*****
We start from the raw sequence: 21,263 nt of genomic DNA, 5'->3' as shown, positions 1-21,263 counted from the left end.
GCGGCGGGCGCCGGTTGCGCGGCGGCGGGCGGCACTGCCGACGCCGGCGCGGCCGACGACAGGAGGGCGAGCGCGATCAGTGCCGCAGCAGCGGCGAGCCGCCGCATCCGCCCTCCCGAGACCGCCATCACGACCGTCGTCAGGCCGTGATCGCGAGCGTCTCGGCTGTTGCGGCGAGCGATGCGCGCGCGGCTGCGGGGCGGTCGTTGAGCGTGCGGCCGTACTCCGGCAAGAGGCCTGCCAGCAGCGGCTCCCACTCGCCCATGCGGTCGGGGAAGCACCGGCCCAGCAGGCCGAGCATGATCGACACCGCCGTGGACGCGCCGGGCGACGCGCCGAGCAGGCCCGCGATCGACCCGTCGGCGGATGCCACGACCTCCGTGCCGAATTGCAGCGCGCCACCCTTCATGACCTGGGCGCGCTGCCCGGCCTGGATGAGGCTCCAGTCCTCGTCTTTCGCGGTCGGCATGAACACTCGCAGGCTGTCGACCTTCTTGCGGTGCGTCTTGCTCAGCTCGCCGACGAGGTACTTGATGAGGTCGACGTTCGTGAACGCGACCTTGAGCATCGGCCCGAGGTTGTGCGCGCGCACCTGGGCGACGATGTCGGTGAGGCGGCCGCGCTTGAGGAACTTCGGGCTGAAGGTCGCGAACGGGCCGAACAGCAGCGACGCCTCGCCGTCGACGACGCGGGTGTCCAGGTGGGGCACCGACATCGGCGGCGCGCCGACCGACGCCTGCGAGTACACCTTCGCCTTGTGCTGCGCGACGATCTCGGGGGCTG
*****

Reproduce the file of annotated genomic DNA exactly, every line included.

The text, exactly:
We start from the raw sequence: 21,263 nt of genomic DNA, 5'->3' as shown, positions 1-21,263 counted from the left end.
GCGGCGGGCGCCGGTTGCGCGGCGGCGGGCGGCACTGCCGACGCCGGCGCGGCCGACGACAGGAGGGCGAGCGCGATCAGTGCCGCAGCAGCGGCGAGCCGCCGCATCCGCCCTCCCGAGACCGCCATCACGACCGTCGTCAGGCCGTGATCGCGAGCGTCTCGGCTGTTGCGGCGAGCGATGCGCGCGCGGCTGCGGGGCGGTCGTTGAGCGTGCGGCCGTACTCCGGCAAGAGGCCTGCCAGCAGCGGCTCCCACTCGCCCATGCGGTCGGGGAAGCACCGGCCCAGCAGGCCGAGCATGATCGACACCGCCGTGGACGCGCCGGGCGACGCGCCGAGCAGGCCCGCGATCGACCCGTCGGCGGATGCCACGACCTCCGTGCCGAATTGCAGCGCGCCACCCTTCATGACCTGGGCGCGCTGCCCGGCCTGGATGAGGCTCCAGTCCTCGTCTTTCGCGGTCGGCATGAACACTCGCAGGCTGTCGACCTTCTTGCGGTGCGTCTTGCTCAGCTCGCCGACGAGGTACTTGATGAGGTCGACGTTCGTGAACGCGACCTTGAGCATCGGCCCGAGGTTGTGCGCGCGCACCTGGGCGACGATGTCGGTGAGGCGGCCGCGCTTGAGGAACTTCGGGCTGAAGGTCGCGAACGGGCCGAACAGCAGCGACGCCTCGCCGTCGACGACGCGGGTGTCCAGGTGGGGCACCGACATCGGCGGCGCGCCGACCGACGCCTGCGAGTACACCTTCGCCTTGTGCTGCGCGACGATCTCGGGGGCTG